Validation Test Report for the First-Generation Dart Gulf Stream Forecasting System
NAVAL OCEANOGRAPHIC AND ATMOSPHERIC RESEARCH LAB STENNIS SPACE CENTER MS
Pagination or Media Count:
Acoustic propagation within the Northwest Atlantic is highly dependent on the meandering Gulf Stream front and its associated drifting rings, the so called mesoscale structure of the ocean. Considerable variability in space and time characterize this structure. This report documents the validation of a system that makes nowcasts and forecasts of the Gulf Stream frontal path. The validation was done as part of the transition of the first-generation Data Assimilation Research and Transition DART model to operational Navy use. Two sets of experiments designed to evaluate the forecast skill of the system in a quasi-operational environment are the crux of the validation. In one set of experiments, operational front and ring maps are used to initialize and verify 1- and 2 week forecast experiments. In the other set of experiments, the value the DART model adds to the present operational capability is estimated. The proposed operational use of the model is simulated by setting up a simple data assimilation system that uses a 1-week forecast to interpolate across long data gaps that arise during the mapping of front and ring positions. The gappy paths are constructed by superimposing observed data gaps on complete frontal paths. This report also provides guidance to an operator on how to use a model forecast to fill in the data gaps. Both sets of experiments show the system to be a statistically significant improvement over an assumption of persistence, i.e., no change over time. The principal technical issues identified in the report are the inference of the Gulf Stream north wall from the forecasted axis path, as well as the need to develop and test a more objective means to assimilate observations and a forecast into a composite frontal path. It is recommended that these issues be pursued.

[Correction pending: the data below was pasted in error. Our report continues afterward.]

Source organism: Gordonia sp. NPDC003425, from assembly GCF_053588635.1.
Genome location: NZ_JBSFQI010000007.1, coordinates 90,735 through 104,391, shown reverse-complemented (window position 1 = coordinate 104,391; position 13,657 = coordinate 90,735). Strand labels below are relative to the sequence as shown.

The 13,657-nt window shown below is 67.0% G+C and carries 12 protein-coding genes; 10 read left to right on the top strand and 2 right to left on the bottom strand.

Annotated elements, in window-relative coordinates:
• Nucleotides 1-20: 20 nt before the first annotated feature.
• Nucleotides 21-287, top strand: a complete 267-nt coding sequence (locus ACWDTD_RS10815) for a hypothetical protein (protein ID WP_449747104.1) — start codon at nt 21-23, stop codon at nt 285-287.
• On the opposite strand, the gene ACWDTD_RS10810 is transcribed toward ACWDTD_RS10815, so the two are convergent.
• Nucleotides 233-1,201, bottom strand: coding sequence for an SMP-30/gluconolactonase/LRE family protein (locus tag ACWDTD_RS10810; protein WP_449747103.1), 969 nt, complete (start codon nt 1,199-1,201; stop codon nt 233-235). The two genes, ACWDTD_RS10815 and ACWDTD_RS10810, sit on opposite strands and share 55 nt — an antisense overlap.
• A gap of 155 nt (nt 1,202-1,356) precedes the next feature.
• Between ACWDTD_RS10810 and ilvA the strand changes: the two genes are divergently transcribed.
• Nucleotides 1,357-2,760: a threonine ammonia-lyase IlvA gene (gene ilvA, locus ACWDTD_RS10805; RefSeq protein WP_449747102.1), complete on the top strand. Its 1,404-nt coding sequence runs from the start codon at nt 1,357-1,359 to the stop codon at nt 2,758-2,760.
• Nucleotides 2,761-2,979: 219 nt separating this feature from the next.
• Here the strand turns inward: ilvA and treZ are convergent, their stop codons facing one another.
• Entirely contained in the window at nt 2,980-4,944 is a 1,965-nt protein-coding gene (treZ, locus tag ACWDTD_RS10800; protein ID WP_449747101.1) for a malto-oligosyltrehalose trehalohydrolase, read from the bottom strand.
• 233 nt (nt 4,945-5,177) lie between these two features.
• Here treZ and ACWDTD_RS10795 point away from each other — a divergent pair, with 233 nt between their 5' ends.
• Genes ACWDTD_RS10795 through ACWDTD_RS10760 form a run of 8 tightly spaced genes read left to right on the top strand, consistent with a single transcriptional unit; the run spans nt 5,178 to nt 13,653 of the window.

- Physical and Dynamic Oceanography